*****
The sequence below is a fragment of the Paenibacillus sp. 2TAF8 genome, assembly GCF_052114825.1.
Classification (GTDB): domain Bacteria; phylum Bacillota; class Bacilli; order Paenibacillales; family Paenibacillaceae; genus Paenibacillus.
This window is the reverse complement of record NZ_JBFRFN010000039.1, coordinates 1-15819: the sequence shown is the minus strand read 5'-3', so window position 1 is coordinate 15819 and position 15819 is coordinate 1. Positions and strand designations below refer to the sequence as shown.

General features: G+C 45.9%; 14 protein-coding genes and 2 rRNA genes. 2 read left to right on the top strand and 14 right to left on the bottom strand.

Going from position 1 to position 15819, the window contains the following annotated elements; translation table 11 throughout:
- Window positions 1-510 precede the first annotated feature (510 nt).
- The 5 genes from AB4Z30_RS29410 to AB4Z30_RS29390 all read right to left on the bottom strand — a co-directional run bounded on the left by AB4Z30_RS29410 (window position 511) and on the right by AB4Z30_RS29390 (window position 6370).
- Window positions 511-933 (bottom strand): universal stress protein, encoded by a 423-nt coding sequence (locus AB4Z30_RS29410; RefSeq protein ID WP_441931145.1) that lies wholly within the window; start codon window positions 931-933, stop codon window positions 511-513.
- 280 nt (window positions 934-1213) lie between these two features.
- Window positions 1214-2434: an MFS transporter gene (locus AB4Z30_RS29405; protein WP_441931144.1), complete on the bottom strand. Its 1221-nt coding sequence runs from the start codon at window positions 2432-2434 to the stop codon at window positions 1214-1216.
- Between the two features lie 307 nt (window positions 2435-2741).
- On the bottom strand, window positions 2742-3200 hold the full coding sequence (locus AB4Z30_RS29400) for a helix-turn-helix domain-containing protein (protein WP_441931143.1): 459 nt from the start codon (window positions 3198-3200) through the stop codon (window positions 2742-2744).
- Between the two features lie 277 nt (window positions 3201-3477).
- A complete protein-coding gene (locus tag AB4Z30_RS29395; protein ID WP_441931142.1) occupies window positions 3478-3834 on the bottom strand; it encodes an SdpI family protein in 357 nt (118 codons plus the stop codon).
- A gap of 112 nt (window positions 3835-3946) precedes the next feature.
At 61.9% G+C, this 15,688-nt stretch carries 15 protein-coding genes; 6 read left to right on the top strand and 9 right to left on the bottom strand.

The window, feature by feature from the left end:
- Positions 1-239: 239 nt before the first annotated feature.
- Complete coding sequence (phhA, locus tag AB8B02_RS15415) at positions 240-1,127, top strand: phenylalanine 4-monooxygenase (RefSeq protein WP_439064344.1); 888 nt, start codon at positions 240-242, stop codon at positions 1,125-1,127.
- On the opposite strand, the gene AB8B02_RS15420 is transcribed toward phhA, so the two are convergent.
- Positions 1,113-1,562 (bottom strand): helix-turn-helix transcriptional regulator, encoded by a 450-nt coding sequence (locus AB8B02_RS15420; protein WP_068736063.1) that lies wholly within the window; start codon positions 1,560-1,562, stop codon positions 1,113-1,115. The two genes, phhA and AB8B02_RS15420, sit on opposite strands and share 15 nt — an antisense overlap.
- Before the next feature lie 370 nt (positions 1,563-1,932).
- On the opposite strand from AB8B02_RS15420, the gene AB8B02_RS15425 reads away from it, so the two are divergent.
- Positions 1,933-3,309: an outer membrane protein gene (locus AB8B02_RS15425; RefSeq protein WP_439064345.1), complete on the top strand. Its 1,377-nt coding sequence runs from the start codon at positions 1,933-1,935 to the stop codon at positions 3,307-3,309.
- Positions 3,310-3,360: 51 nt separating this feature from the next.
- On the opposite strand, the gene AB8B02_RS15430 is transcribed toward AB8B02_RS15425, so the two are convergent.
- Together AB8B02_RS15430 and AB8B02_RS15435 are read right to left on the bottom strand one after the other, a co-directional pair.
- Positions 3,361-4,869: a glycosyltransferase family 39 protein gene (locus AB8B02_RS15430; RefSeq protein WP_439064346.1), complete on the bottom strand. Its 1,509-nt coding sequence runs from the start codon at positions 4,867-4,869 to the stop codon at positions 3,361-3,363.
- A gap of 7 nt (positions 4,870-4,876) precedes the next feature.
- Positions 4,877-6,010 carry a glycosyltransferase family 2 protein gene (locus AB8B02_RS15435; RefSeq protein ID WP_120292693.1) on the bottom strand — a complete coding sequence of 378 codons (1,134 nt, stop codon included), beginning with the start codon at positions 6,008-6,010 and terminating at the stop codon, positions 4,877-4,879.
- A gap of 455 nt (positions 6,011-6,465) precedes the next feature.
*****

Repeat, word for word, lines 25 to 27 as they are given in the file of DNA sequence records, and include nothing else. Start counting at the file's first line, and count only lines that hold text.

- Positions 3,310-3,360: 51 nt separating this feature from the next.
- On the opposite strand, the gene AB8B02_RS15430 is transcribed toward AB8B02_RS15425, so the two are convergent.
- Together AB8B02_RS15430 and AB8B02_RS15435 are read right to left on the bottom strand one after the other, a co-directional pair.